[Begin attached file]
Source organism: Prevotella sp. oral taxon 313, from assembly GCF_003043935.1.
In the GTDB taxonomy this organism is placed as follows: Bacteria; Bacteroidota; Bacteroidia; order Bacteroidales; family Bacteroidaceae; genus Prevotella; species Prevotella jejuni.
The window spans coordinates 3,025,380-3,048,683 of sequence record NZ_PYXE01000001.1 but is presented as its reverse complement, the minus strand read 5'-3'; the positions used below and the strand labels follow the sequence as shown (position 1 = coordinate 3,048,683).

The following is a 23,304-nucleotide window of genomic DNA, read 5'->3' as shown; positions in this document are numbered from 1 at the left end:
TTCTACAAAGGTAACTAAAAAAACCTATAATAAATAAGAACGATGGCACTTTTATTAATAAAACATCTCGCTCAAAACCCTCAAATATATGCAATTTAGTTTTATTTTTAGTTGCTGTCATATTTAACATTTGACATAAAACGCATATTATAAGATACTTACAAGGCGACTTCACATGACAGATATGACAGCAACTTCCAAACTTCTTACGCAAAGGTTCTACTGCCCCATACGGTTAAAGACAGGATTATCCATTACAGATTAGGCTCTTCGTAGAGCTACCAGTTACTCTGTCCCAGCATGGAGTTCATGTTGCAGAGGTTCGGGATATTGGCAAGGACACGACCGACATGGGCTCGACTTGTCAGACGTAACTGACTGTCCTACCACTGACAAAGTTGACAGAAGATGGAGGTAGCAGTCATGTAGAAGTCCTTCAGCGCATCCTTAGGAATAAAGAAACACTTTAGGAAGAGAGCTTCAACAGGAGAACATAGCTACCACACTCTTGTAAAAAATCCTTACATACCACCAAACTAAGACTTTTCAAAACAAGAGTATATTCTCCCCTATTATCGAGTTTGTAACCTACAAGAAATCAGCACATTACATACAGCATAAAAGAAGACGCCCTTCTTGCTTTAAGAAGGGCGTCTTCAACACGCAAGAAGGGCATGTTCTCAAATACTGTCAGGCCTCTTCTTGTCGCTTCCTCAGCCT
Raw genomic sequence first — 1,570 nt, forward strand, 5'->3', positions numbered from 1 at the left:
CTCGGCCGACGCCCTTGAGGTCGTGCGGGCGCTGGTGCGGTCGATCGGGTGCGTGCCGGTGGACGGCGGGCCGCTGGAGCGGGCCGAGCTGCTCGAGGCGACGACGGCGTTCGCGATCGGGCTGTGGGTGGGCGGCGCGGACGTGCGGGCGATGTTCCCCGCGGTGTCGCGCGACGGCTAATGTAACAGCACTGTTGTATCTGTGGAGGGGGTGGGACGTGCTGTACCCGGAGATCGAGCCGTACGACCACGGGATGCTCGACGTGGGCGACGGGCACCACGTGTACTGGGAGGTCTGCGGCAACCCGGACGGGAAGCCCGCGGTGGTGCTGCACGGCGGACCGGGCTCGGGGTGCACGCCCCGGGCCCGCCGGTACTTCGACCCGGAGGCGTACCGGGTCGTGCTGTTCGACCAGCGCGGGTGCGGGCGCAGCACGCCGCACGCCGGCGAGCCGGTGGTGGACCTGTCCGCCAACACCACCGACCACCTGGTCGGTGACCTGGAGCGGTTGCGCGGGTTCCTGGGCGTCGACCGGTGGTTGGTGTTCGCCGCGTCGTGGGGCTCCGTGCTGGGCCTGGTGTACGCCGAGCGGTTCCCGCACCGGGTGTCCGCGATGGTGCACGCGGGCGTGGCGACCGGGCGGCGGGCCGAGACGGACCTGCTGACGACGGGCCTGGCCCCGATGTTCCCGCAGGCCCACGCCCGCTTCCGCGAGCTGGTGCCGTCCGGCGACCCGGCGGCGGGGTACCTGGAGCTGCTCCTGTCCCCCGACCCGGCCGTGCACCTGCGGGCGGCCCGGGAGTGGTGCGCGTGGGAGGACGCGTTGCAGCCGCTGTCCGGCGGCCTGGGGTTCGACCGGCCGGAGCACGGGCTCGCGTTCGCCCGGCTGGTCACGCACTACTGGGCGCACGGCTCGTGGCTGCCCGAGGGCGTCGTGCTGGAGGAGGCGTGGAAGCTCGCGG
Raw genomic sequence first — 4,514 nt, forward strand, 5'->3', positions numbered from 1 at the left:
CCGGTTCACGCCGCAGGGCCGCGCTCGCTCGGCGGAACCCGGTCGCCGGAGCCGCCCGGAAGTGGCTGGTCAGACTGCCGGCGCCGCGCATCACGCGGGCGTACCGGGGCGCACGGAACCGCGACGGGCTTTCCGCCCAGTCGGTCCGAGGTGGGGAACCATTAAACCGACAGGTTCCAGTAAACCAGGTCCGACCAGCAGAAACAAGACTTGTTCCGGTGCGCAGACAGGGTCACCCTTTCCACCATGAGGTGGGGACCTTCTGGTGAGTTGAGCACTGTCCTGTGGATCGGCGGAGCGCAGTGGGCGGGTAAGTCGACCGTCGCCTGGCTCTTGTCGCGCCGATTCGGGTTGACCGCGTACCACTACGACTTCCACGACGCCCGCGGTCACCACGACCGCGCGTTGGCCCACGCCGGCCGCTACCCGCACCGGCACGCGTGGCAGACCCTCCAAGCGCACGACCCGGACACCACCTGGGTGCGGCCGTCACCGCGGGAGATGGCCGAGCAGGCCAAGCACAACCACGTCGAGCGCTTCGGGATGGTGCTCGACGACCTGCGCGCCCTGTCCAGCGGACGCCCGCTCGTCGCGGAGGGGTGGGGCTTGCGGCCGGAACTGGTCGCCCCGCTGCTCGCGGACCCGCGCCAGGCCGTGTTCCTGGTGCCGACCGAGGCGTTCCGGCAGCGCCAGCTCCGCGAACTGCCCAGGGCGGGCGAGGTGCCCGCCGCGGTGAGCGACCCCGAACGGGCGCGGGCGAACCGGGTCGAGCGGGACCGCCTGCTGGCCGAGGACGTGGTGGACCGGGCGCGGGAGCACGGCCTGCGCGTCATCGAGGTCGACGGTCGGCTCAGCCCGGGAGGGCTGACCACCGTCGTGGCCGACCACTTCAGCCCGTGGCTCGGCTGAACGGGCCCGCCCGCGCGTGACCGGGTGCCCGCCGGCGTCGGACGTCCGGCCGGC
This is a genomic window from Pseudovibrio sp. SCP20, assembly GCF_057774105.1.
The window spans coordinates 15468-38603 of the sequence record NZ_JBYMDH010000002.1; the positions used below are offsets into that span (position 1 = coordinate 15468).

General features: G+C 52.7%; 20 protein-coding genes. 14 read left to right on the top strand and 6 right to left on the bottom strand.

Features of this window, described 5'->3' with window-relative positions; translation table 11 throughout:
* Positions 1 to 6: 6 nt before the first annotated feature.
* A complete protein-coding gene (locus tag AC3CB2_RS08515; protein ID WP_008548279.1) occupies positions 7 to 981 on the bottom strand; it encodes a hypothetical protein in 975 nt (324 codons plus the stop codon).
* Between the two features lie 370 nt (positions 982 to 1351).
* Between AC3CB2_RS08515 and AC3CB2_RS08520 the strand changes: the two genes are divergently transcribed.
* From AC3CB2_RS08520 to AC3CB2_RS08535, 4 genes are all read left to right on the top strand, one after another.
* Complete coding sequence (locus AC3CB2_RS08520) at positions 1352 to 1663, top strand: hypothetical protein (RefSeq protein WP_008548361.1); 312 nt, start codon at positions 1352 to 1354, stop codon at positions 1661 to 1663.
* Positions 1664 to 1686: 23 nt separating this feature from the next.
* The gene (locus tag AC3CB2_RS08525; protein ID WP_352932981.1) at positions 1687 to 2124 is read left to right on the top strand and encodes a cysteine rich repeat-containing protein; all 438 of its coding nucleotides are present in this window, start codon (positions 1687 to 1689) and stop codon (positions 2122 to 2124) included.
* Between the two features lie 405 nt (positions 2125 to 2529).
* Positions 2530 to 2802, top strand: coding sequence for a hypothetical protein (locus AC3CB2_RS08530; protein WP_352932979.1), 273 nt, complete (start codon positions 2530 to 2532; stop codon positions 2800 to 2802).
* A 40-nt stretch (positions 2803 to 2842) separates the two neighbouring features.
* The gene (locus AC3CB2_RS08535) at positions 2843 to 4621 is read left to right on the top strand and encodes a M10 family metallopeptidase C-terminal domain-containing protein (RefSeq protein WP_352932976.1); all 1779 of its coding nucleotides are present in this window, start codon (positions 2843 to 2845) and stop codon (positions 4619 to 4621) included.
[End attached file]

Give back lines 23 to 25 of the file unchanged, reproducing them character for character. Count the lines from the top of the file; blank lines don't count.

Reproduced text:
* Positions 2530 to 2802, top strand: coding sequence for a hypothetical protein (locus AC3CB2_RS08530; protein WP_352932979.1), 273 nt, complete (start codon positions 2530 to 2532; stop codon positions 2800 to 2802).
* A 40-nt stretch (positions 2803 to 2842) separates the two neighbouring features.
* The gene (locus AC3CB2_RS08535) at positions 2843 to 4621 is read left to right on the top strand and encodes a M10 family metallopeptidase C-terminal domain-containing protein (RefSeq protein WP_352932976.1); all 1779 of its coding nucleotides are present in this window, start codon (positions 2843 to 2845) and stop codon (positions 4619 to 4621) included.